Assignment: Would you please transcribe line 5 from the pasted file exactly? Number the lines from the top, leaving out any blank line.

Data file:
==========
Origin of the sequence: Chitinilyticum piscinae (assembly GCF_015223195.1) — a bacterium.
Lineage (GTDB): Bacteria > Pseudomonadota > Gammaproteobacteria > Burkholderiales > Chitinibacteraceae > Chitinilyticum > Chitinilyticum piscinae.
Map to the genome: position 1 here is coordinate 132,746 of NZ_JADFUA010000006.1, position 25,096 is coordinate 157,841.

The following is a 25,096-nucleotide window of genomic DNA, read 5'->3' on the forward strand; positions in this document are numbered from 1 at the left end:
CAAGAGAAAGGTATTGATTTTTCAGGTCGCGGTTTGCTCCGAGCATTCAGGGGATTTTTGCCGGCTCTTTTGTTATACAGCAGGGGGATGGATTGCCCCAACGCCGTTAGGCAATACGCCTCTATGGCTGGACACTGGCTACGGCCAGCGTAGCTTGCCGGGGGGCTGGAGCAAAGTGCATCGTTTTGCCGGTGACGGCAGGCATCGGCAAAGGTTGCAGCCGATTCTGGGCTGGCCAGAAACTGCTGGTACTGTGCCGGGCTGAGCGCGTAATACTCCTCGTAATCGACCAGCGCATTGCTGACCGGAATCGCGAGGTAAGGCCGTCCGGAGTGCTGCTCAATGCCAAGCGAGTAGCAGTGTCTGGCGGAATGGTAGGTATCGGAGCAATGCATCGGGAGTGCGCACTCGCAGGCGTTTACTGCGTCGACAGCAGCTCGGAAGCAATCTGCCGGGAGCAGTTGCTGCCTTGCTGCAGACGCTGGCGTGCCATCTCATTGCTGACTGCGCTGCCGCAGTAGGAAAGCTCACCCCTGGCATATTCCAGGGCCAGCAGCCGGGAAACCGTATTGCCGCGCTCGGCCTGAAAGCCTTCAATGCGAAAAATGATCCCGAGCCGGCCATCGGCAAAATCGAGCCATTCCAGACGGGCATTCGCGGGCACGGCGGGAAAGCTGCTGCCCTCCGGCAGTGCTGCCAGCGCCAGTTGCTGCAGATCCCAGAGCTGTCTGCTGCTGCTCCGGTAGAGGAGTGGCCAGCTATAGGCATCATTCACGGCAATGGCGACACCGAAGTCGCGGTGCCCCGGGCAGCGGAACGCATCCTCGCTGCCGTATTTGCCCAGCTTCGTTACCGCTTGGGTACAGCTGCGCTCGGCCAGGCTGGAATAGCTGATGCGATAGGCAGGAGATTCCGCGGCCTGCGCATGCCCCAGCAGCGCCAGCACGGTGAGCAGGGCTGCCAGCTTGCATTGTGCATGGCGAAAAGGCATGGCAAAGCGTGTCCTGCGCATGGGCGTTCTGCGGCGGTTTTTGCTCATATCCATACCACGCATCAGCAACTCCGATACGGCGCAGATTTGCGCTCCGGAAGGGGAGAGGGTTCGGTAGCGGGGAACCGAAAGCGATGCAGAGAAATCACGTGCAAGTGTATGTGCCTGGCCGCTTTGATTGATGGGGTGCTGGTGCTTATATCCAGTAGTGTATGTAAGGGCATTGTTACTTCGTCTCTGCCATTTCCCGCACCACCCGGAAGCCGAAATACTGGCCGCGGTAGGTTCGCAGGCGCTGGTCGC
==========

CAAGAGAAAGGTATTGATTTTTCAGGTCGCGGTTTGCTCCGAGCATTCAGGGGATTTTTGCCGGCTCTTTTGTTATACAGCAGGGGGATGGATTGCCCCAACGCCGTTAGGCAATACGCCTCTATGGCTGGACACTGGCTACGGCCAGCGTAGCTTGCCGGGGGGCTGGAGCAAAGTGCATCGTTTTGCCGGTGACGGCAGGCATCGGCAAAGGTTGCAGCCGATTCTGGGCTGGCCAGAAACTGCTGGTACTGTGCCGGGCTGAGCGCGTAATACTCCTCGTAATCGACCAGCGCATTGCTGACCGGAATCGCGAGGTAAGGCCGTCCGGAGTGCTGCTCAATGCCAAGCGAGTAGCAGTGTCTGGCGGAATGGTAGGTATCGGAGCAATGCATCGGGAGTGCGCACTCGCAGGCGTTTACTGCGTCGACAGCAGCTCGGAAGCAATCTGCCGGGAGCAGTTGCTGCCTTGCTGCAGACGCTGGCGTGCCATCTCATTGCTGACTGCGCTGCCGCAGTAGGAAAGCTCACCCCTGGCATATTCCAGGGCCAGCAGCCGGGAAACCGTATTGCCGCGCTCGGCCTGAAAGCCTTCAATGCGAAAAATGATCCCGAGCCGGCCATCGGCAAAATCGAGCCATTCCAGACGGGCATTCGCGGGCACGGCGGGAAAGCTGCTGCCCTCCGGCAGTGCTGCCAGCGCCAGTTGCTGCAGATCCCAGAGCTGTCTGCTGCTGCTCCGGTAGAGGAGTGGCCAGCTATAGGCATCATTCACGGCAATGGCGACACCGAAGTCGCGGTGCCCCGGGCAGCGGAACGCATCCTCGCTGCCGTATTTGCCCAGCTTCGTTACCGCTTGGGTACAGCTGCGCTCGGCCAGGCTGGAATAGCTGATGCGATAGGCAGGAGATTCCGCGGCCTGCGCATGCCCCAGCAGCGCCAGCACGGTGAGCAGGGCTGCCAGCTTGCATTGTGCATGGCGAAAAGGCATGGCAAAGCGTGTCCTGCGCATGGGCGTTCTGCGGCGGTTTTTGCTCATATCCATACCACGCATCAGCAACTCCGATACGGCGCAGATTTGCGCTCCGGAAGGGGAGAGGGTTCGGTAGCGGGGAACCGAAAGCGATGCAGAGAAATCACGTGCAAGTGTATGTGCCTGGCCGCTTTGATTGATGGGGTGCTGGTGCTTATATCCAGTAGTGTATGTAAGGGCATTGTTACTTCGTCTCTGCCATTTCCCGCACCACCCGGAAGCCGAAATACTGGCCGCGGTAGGTTCGCAGGCGCTGGTCGC